On Fashion, Style and Choice

The relationship between style and fashion is an idea I see so often visited. To some people, there is little difference in their meaning. Others, have written many articles on comparing and contrasting them. I figured I would write my own version of the “style vs fashion” article. I will also talk about the power of choice in the relationship between the two.

While I appreciate the value of both style and fashion, I would say that the use of these concepts are not mutually exclusive. Fashion can be seen as the consumer trend, the latest and greatest clothing pieces. These trends are constantly cycling and rotating. From an economic perspective, fashion is frequently used as a marketing device used by corporations to move product. On the other hand, fashion can also be an indicator of current social, cultural and economic trends as well as an outlet of creative expression. In this article, I will use the distinction of fast fashion as opposed to fashion in general.

A stylish fashion show, or a fashionable style show? Credit: Kris Atomic

Style, which has been touched on before, is an intrinsic quality. A person can be stylish without being fashionable. An example of this would be well dressed people that are not wearing clothes that on trend. Case in point- the stylish grandfathers (again with the grandpa style). Those men have no idea what silhouettes are trending or the Pantone colour of the season. They just want their pants to be comfy and their head to be dry on their morning newspaper walk.

Just fetching the paper. Credit: http://www.ilcolorblu.com/

Conversely, a fashionable person may not necessarily be stylish. An illustration of this is found in people simply wearing the clothes that fast fashion brands are pushing. This form of mimicry is widespread, in part because the pieces are so widely marketed and accessible. This is not to say that one concept is worse than the other, they are just concepts. The real question to ask is whether or not style or fashion serve you in your life.

Fashion, in particular fast fashion, is efficient in enabling quick access to clothes that are on trend. This allows people to dress in a way that is socially popular without having to put much effort into their choices. In this way, fashion may serve us by freeing up some mental bandwidth in terms of choosing the clothes we wear.

With that being said, there are downsides to following fashion trends. The constant need to update one’s wardrobe with “in” pieces can be time consuming and costly. Imagine having to spend the time shopping for new pieces every season to add to your closet.

Another detriment of fast fashion is the environmental impact. By structuring an entire industry to produce garments quickly and cost-effectively, there are devastating consequences. One of the most prominent of them being the sheer amount of textile waste created as a result of creating and disposing of garments.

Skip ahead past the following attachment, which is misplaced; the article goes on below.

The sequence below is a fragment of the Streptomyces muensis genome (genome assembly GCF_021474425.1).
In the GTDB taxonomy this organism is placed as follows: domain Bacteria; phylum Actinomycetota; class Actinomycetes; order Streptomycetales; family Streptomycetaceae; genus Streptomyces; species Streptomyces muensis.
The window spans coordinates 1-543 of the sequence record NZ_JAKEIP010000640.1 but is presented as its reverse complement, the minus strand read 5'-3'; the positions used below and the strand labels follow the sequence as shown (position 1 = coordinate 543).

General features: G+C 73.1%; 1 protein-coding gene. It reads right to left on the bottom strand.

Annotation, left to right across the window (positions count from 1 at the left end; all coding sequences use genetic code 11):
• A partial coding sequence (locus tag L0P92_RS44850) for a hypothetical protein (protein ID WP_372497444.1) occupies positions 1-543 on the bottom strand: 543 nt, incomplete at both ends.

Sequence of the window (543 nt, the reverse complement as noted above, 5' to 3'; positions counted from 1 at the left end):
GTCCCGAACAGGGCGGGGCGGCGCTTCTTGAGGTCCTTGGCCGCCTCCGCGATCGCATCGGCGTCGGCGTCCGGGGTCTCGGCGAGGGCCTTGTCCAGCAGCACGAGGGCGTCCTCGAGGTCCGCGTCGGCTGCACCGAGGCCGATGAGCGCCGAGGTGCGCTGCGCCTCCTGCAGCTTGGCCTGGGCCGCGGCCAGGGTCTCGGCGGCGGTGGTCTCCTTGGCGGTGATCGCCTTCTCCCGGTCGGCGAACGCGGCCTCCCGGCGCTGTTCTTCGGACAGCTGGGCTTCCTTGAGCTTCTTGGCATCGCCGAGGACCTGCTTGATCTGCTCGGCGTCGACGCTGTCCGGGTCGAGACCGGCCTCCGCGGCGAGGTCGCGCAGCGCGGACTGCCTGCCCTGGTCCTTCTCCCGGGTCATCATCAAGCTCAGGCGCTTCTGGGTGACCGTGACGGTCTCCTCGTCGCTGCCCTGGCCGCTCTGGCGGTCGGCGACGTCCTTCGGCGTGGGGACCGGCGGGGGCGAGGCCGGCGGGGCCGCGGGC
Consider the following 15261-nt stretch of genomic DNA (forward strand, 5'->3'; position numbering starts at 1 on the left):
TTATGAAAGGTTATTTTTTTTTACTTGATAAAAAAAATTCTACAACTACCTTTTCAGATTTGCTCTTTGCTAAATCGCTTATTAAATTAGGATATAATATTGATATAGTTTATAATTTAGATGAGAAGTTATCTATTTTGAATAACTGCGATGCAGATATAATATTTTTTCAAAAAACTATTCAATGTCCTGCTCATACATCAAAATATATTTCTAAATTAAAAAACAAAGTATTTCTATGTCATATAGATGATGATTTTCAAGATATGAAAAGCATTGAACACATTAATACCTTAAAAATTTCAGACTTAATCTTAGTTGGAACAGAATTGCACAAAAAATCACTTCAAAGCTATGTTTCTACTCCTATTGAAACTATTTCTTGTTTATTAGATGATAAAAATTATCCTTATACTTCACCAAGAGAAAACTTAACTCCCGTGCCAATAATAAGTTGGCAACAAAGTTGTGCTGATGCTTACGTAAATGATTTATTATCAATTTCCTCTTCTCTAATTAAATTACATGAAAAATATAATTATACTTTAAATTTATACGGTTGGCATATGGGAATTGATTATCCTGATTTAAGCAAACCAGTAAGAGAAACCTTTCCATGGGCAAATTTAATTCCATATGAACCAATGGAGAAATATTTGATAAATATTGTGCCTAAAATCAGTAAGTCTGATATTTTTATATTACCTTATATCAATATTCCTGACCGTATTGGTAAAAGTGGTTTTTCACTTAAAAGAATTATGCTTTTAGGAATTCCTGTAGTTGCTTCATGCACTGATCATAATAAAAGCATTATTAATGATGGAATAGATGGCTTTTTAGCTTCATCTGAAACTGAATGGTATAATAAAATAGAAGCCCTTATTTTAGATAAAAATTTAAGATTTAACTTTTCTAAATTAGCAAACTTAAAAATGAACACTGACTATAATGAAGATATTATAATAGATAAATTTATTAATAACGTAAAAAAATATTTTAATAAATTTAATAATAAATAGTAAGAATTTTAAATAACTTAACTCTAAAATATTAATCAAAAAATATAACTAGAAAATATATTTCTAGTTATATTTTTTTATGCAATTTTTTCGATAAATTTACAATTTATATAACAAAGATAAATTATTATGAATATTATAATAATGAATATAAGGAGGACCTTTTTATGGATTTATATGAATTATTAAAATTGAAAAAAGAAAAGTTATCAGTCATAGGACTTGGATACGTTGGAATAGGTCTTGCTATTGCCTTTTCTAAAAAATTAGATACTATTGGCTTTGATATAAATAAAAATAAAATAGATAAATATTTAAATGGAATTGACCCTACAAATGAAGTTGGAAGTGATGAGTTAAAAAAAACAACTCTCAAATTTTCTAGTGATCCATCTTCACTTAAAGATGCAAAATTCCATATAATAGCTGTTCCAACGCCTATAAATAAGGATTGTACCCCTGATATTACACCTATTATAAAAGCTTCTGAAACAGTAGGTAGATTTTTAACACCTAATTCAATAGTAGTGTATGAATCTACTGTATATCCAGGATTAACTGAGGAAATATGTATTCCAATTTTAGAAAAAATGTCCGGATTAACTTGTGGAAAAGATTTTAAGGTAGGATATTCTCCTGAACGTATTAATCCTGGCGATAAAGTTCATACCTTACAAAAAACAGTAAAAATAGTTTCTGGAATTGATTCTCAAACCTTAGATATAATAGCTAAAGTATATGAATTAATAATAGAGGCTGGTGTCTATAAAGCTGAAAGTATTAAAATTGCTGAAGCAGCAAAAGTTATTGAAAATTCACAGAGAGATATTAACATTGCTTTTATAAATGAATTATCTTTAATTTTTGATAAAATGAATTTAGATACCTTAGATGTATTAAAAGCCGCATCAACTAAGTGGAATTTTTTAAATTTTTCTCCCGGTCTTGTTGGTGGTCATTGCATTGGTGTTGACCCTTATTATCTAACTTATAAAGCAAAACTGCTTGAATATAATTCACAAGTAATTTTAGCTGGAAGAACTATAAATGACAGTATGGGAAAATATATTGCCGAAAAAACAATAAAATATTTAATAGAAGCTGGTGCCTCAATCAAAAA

This is what happens when you need all the colourways of a garment. Credit: www.trustedclothes.com/blog/wp-content/uploads/2016/06/landfill-1-537x402.jpg

The move to counteract fast fashion, was a resurgence towards the slow fashion movement (name checks out). This idea focuses on changing the mindset towards the consumption of fashion. I use the term resurgence here because garments used to be made with quality craftsmanship and attention to detail.

The overarching idea behind slow fashion is to reduce the speed at which we produce and consume clothes. Ideas including things like buying quality products over a quantity of products as well as garment styles that cycle less frequently. In addition to this, the movement as focuses on employing sustainable practices towards clothing production. By being aware of how fast fashion operates, we are given the choice of how we subscribe to it.

The idea of being a consumer of fast fashion versus a creator of style has an interesting analogy to life. I liken fashion to the cultural and societal norms that we are subject to during the course of our lives. Messages along the lines of: “go to school, get good grades and get a good job,” seem very cliche at this point. However, many people still identify with and carry out this societal expectation, much of the time unknowingly.

Go to school. Check. Get good grades. Check. Now what? Credit: Faustin Tuyambaze

Living one’s life subscribing to these norms may seem like be an easier way to live, as less decision making is required in the short term. This issue comes up when we realize we are living life on a predetermined path. This realization can be refreshing to some and crippling to others. Much like the fast fashion industry’s impact on our wardrobes, we end up with a bunch of stuff (or a life), that we do not truly identify with. The irony in fast fashion is that it promotes the latest trends for people to distinguish themselves from the crowd, even though most people end up looking the same due to the mass distributive nature of the industry.

Outfit of the day, week, month, year. Credit: https://lifegivingwater.files.wordpress.com/2014/05/conformity-2a.jpg

Being a creator of one’s own style can be liberating, much like blazing one’s own trail in life. I know, comparing something like a career change to revamping a sock drawer seems like a stretch, even though similar principles apply. Whether is it staying in a career that makes you unhappy or choosing clothes because everyone else wears them, it is the choices we make in life that define us, and not choosing is also a choice. In closing, I would recommend taking a look at your life to identify the choices that are being made (or not made). Life becomes rather refreshing when every decision is framed as a choice of your own.